When a Team Member Considers Leaving

Three Questions to Help Understand the Situation and Guide Your Response

Occasionally within your team, dynamics change with a team member to the point where they reconsider whether to remain in your group or not. This is not necessarily a bad thing—relationships and goals evolve, and this may be in everyone’s best interest.

However, if a team member is worth saving, it is best to know what to do to make that happen.

The first thing, and most important thing, that a team leader needs to do is understand the situation. In order to do that, you must seek answers to the following three questions:


1. Why might they be leaving? Is a potential change being driven by commission splits, lead opportunities, personality conflicts or something else? Getting to the root of why your agent is considering a change is job No. 1. You cannot respond appropriately to the situation without knowing this, so unless your relationship has deteriorated to the point of no return—in which case, this entire exercise is moot—schedule a face-to-face meeting and ask the agent point blank to review any thoughts or concerns that they have about their role within your team.

2. Are they still a fit? Did you notice how this is not the first question? Too often, team leaders learn of someone considering leaving and immediately write them off as disloyal or problematic. Instead, wait and learn what their issues are first (see Question No. 1), and only then re-evaluate from your own perspective whether they are still may be a fit for your team.

3. Can they be saved? Once you understand their position and have decided that they are worth saving, determine quickly if that is a possibility. If a license transfer is already in motion, the chances are low. If nothing binding has been signed, however, waste no time in addressing your agent’s concerns and proposing new agreements to maintain their affiliation with your team. A bird in the hand is worth two in the bush, and it is usually better to save an agent that you already have than start over trying to replace them.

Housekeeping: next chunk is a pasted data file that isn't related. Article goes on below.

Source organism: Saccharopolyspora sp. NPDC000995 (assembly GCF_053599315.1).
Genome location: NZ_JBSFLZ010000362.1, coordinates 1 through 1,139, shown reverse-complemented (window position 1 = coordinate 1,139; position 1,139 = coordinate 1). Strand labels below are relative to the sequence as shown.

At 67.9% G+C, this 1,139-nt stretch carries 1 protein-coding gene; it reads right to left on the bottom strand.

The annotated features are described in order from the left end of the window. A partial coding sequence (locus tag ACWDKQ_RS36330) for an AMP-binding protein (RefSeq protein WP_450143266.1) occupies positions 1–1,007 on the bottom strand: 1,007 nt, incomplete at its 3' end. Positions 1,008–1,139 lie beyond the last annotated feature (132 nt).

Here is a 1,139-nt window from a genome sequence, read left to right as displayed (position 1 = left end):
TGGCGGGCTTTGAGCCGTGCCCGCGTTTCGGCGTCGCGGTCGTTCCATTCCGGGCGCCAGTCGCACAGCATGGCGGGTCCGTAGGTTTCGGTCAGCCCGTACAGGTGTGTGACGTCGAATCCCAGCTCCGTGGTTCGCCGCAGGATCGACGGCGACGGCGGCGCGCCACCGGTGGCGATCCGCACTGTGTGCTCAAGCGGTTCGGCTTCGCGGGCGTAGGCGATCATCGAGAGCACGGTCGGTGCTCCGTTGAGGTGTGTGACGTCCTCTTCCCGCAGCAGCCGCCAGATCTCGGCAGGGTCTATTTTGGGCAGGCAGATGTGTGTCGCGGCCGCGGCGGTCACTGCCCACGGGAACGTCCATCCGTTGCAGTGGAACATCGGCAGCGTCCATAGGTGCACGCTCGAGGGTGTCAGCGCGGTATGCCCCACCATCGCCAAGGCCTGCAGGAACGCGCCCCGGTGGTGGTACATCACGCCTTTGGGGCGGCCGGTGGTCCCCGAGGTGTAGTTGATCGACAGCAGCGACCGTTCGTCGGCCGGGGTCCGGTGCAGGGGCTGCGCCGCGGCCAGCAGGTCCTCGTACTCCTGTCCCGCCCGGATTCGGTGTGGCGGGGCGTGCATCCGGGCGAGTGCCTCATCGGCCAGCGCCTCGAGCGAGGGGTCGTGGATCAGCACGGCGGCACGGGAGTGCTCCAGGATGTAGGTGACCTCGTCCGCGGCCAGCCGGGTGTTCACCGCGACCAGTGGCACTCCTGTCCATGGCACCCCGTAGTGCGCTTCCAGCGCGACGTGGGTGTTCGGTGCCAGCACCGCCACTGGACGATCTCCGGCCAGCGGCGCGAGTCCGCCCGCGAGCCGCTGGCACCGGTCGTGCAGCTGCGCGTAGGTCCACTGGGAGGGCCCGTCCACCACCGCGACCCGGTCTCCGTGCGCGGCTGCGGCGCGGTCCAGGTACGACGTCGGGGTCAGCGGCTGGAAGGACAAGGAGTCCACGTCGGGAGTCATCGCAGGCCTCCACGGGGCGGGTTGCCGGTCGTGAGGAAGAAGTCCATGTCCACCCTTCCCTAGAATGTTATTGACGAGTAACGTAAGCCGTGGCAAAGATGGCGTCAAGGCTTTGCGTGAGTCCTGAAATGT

In your efforts to retain an agent, be sure to directly address their concerns, but also remind them of the value that your team brings to their business, whether that comes in the form of leads, marketing, administrative support or other benefits. Also, commit to doing some immediate business planning with them to ensure that they are taking full advantage of your relationship and their own opportunities. Sometimes some attention and refocused efforts are really what that team member needs instead of making a major change.

Obviously, the best time to start discussions like these is before a team member ever considers a change. Periodic one-on-one discussions go a long way to maintaining mutual understanding and, as a result, achieving better retention and loyalty.

When a change is on the table, however, address it quickly and ask the above questions to determine your response. By successfully retaining team members that may otherwise have left, you and your team member will likely proceed both with a better understanding and a mutually agreeable arrangement that will keep your team strong moving forward.

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